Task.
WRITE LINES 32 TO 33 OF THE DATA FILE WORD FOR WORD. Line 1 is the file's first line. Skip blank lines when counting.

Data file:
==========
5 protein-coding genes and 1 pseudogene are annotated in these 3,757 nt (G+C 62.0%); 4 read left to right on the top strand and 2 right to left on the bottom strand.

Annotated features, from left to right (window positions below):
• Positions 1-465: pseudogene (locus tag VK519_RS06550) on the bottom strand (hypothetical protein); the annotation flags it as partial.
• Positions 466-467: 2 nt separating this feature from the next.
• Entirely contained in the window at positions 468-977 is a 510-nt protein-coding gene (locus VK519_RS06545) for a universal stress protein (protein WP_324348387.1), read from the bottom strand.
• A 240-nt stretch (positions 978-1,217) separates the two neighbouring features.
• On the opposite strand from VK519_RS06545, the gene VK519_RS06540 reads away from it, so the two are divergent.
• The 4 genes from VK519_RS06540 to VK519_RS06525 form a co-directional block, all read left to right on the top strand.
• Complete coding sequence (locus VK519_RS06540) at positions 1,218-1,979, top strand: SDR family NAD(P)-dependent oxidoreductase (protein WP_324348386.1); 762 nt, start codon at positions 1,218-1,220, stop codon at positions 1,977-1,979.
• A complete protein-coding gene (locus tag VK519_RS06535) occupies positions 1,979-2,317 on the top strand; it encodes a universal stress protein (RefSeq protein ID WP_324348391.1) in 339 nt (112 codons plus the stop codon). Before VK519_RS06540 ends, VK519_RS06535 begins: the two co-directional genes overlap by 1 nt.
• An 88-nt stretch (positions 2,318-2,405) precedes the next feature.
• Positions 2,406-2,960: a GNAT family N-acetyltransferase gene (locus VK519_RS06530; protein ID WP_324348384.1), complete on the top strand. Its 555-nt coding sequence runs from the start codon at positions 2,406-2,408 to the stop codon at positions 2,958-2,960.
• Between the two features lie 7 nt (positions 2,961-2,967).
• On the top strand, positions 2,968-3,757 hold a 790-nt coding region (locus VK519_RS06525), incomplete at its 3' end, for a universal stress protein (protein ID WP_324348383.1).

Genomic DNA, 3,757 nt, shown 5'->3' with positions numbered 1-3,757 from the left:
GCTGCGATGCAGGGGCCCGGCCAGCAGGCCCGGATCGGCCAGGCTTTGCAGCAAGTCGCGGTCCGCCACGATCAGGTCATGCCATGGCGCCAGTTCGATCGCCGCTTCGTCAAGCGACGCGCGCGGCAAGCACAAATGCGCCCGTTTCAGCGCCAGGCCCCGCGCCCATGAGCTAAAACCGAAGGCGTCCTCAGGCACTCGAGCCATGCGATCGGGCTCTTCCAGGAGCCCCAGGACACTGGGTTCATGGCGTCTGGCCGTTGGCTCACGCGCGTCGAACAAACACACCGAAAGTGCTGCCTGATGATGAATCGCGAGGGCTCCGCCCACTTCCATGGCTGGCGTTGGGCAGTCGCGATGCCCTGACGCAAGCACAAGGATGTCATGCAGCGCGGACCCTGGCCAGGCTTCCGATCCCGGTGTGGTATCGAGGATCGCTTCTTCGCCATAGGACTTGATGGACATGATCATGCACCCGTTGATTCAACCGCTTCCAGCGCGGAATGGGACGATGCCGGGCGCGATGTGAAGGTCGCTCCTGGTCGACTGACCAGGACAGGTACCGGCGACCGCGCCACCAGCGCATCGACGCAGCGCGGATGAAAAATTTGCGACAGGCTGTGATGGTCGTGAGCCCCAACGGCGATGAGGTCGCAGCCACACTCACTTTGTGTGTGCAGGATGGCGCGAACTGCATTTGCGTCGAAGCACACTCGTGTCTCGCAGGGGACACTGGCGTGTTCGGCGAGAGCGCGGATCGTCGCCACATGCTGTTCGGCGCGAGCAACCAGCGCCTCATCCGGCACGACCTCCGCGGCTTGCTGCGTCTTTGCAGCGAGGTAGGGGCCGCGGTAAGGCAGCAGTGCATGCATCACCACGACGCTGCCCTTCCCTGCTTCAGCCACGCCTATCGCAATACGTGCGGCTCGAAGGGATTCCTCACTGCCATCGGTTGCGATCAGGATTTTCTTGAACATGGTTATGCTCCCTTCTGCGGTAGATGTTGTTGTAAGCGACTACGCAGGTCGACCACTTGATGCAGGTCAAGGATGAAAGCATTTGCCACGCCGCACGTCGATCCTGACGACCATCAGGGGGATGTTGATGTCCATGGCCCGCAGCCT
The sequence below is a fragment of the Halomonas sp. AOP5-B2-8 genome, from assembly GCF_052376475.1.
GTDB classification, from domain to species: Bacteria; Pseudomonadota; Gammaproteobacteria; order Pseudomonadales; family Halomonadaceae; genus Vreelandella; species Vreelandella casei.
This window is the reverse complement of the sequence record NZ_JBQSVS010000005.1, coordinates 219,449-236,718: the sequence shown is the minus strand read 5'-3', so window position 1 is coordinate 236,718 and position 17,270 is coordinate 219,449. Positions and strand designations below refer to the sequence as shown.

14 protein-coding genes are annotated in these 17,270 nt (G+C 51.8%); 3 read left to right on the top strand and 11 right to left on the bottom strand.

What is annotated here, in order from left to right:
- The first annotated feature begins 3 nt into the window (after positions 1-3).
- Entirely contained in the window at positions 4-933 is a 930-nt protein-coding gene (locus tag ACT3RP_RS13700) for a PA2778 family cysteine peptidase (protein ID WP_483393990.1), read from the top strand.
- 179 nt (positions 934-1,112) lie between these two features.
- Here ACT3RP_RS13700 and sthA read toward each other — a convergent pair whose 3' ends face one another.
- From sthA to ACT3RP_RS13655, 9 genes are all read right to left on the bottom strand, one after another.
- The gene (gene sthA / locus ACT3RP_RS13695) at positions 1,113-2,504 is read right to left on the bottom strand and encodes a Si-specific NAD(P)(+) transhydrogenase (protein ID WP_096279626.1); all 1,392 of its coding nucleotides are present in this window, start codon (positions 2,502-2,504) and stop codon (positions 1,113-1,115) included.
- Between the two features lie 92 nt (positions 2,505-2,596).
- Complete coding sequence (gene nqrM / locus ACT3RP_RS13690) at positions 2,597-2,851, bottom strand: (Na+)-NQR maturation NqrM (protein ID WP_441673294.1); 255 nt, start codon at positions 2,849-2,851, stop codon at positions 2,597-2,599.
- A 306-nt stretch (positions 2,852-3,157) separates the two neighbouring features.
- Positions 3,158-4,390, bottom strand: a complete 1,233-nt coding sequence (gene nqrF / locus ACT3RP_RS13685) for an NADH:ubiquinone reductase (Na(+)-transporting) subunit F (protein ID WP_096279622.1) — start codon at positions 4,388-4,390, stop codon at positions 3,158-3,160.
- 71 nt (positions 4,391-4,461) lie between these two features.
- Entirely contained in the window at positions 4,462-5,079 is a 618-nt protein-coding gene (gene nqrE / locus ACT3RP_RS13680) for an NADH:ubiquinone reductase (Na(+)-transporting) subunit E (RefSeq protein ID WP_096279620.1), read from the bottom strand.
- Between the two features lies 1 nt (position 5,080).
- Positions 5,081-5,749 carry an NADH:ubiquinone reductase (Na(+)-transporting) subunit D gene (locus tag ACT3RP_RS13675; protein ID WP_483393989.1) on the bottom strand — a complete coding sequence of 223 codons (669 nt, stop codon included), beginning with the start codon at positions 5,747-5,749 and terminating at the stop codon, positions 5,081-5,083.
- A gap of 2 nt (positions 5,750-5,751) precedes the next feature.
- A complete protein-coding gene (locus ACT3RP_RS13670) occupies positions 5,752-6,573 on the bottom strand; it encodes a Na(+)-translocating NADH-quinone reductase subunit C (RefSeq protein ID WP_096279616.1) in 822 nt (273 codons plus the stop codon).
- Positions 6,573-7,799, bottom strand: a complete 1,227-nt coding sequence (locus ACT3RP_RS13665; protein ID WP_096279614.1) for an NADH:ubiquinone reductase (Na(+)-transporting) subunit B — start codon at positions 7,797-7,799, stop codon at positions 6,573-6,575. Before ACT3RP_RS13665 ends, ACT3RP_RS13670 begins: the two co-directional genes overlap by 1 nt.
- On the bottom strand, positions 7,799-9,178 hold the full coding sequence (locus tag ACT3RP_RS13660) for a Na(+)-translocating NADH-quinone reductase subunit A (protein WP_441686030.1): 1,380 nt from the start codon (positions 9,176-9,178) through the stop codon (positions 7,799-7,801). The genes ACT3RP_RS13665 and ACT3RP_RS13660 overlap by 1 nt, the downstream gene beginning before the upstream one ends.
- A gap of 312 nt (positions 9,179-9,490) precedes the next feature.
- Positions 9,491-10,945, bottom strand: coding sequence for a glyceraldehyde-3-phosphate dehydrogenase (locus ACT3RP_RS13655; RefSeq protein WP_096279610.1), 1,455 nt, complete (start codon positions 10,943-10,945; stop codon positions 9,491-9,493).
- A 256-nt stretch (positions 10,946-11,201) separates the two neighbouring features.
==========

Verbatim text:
- 71 nt (positions 4,391-4,461) lie between these two features.
- Entirely contained in the window at positions 4,462-5,079 is a 618-nt protein-coding gene (gene nqrE / locus ACT3RP_RS13680) for an NADH:ubiquinone reductase (Na(+)-transporting) subunit E (RefSeq protein ID WP_096279620.1), read from the bottom strand.